Explore your options in one or more design camps at LSU this summer!

Architecture Camp

lsu architecture campArchitecture Camp is an exciting chance for high school students entering grades 10th–12th to discover the world of design and architecture. Explore basic design principles and techniques to create hands-on building and model-making activities while working with faculty and LSU School of Architecture students on real-life projects! Tour the unique architecture and landscape architecture of the LSU campus and visit construction sites and local architecture firms.

This one-week, residential workshop on LSU’s campus is sponsored by the LSU College of Art & Design and the LSU School of Architecture. Read more about Architecture Camp.

Camp Dates: Sunday–Friday, June 14–19, 2015

Course Fee: $795 (includes full program, housing, and meals)

View a sample schedule.

Registration is still open. Register NOW!

Project Pipeline Camp

lsu architecture campEach summer, the LSU School of Architecture hosts Project Pipeline, a day camp for 8th–12th grade students interested in pursuing an education and career in architecture and other design professions. Meet the people, professions, and ideas that make up the design profession. Work individually and collaboratively to address community focused issues through creativity and design innovation. Create the building blocks of a better city and design a community that reflects your academic, cultural, and design interests!

Project Pipeline is a mentorship program established by the National Organization of Minority Architects designed to encourage equality within the profession and introduce young students interested in the world of architecture and design to the profession. Read more about Project Pipeline Camp.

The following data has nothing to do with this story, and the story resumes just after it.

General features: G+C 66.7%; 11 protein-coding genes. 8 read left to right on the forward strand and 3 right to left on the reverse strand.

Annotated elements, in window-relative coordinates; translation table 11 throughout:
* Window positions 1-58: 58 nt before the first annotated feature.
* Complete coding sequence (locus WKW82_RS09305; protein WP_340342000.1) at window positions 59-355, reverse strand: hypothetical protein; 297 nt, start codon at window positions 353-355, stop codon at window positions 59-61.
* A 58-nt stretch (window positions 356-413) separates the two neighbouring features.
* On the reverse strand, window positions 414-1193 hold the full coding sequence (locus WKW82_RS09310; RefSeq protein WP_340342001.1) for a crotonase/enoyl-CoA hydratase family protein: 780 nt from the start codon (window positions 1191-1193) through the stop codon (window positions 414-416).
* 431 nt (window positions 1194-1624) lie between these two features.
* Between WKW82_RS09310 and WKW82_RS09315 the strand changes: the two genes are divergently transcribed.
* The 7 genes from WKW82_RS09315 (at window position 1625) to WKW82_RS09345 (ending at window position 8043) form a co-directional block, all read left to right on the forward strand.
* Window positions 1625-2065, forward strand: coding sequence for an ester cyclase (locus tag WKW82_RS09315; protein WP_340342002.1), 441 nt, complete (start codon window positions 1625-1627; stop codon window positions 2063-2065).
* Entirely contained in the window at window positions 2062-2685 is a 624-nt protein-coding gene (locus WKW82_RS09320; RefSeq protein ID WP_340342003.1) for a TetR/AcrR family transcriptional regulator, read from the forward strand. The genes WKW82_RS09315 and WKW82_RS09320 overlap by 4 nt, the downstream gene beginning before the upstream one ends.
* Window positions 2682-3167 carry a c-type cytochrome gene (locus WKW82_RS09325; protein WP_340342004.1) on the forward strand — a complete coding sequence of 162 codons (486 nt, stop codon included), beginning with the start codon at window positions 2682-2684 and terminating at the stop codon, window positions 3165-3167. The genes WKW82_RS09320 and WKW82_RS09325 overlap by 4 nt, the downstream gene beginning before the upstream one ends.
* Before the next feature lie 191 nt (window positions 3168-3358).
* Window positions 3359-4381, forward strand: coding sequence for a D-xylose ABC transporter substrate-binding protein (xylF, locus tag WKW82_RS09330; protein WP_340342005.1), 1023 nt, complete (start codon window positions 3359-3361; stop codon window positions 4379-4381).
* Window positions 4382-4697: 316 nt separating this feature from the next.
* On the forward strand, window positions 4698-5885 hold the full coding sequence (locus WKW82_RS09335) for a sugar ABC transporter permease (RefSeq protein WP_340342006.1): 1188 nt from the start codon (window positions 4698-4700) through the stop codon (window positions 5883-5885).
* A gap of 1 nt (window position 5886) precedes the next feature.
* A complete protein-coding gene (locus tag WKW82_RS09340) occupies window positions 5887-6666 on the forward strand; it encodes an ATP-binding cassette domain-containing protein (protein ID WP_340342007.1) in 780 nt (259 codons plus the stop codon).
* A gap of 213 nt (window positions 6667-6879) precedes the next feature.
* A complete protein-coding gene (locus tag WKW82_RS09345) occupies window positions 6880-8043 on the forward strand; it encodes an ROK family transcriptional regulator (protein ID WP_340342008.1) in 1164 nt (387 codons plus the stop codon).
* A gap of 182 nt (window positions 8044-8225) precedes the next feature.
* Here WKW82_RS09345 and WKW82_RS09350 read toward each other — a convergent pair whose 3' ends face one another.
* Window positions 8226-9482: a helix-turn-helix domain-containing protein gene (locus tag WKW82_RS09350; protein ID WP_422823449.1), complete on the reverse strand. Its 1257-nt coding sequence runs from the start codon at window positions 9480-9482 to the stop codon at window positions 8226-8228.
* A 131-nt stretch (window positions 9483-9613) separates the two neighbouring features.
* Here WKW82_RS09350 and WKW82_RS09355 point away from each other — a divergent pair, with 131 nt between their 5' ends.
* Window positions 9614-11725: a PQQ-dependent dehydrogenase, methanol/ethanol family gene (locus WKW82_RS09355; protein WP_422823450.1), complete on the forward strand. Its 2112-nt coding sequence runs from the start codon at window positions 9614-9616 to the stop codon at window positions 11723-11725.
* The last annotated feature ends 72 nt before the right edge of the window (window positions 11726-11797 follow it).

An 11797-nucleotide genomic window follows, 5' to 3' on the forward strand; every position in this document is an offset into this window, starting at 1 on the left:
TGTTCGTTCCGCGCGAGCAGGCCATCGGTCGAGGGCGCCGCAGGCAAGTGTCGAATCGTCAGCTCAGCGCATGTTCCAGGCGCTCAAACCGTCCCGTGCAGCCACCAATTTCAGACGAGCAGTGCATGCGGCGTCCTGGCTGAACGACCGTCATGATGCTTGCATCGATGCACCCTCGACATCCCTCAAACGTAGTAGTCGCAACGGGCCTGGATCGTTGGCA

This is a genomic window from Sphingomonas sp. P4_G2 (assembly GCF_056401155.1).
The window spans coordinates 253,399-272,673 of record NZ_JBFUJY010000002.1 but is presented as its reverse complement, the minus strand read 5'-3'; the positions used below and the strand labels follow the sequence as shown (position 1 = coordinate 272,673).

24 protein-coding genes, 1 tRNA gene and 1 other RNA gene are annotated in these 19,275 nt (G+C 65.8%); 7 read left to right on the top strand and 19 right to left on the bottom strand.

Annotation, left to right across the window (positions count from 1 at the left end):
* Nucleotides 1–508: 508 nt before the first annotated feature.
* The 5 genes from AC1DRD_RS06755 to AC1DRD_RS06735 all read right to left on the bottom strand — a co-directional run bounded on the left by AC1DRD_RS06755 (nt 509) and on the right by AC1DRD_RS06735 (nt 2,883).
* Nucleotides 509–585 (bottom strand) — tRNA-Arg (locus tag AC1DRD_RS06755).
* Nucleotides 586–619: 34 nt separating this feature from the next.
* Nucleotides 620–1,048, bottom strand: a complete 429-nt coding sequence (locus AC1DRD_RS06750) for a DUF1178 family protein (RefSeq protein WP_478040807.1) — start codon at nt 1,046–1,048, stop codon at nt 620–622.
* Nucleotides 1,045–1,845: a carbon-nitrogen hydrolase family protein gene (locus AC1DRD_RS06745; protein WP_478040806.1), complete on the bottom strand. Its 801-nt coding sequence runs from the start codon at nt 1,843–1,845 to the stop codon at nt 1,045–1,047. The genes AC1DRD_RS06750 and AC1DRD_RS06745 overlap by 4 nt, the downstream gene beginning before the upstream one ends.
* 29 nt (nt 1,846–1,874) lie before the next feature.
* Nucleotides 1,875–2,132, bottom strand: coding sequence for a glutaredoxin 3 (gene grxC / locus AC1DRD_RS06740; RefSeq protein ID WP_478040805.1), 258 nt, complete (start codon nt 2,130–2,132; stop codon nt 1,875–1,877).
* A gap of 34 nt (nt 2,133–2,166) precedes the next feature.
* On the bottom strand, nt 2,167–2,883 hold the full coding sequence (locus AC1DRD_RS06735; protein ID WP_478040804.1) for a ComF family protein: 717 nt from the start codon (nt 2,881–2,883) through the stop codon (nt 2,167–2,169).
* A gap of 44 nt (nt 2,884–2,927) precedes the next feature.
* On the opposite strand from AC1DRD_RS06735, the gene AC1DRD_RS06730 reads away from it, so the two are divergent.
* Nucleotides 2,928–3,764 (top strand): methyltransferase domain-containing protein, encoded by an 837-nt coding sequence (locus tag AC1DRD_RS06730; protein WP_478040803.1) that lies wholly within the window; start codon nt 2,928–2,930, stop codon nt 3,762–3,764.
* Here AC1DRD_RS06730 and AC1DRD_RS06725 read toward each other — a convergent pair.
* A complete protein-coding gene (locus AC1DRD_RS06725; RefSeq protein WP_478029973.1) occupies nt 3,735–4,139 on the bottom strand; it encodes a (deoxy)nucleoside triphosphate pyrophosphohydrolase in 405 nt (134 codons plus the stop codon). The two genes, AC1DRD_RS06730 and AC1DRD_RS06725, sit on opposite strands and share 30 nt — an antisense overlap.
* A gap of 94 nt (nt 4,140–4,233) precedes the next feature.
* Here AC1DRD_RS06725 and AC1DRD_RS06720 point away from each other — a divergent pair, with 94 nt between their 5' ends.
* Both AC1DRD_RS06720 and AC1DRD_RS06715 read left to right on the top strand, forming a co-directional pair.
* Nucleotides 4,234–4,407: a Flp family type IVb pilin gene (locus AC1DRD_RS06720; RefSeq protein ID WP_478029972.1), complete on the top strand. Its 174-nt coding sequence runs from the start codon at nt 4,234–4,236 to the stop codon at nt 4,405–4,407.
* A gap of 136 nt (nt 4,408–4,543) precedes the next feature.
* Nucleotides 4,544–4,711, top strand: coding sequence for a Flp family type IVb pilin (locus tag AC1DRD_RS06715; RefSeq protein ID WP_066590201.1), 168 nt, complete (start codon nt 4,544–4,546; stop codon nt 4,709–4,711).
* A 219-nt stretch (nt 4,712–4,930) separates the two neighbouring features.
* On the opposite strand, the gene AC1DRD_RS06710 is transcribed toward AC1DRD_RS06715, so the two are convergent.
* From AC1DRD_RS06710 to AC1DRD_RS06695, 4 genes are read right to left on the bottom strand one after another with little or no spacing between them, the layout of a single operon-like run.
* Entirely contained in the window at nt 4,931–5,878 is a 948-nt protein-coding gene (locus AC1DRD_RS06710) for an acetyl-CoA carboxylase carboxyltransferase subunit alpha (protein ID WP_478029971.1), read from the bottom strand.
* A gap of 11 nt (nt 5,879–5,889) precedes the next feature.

Camp Dates: August 6–9, 2015

Course Fee: $75 (includes daily lunch, snacks, and all materials and supplies)

Course fee is $50 if you register by May 31! Registration deadline is June 30, 2015.

Register NOW.

Landscape Architecture Explorations Camp

Hilltop_02Landscape Architecture Explorations: Design Ideas into Action is a weeklong day camp that takes place at the LSU Hilltop Arboretum. Developed by the faculty of the LSU Robert Reich School of Landscape Architecture for high school students age 14–18, the camp explores landscape architecture, an exciting profession that encourages creative expression and critical thinking and inspires civic responsibility. Attend individually tutored design and drawing workshops, information sessions, and lectures by advanced professionals and faculty. Tour the unique architecture and landscape architecture of the LSU campus, professional design offices, and award-winning project sites in the greater Baton Rouge area. And learn about the profession that focuses on the planning, design, and preservation of built and natural environments from gardens to rural landscapes to urban parks and infrastructure.

Come find out if landscape architecture is right for you! Read more about Landscape Architecture Camp.

Camp Dates: Monday–Friday, July 13–17, 2015

Course Fee: $125 (includes program, supplies, transportation, and lunch on Friday)

View schedule.

Register by June 30, 2015!

Alice in Computation Land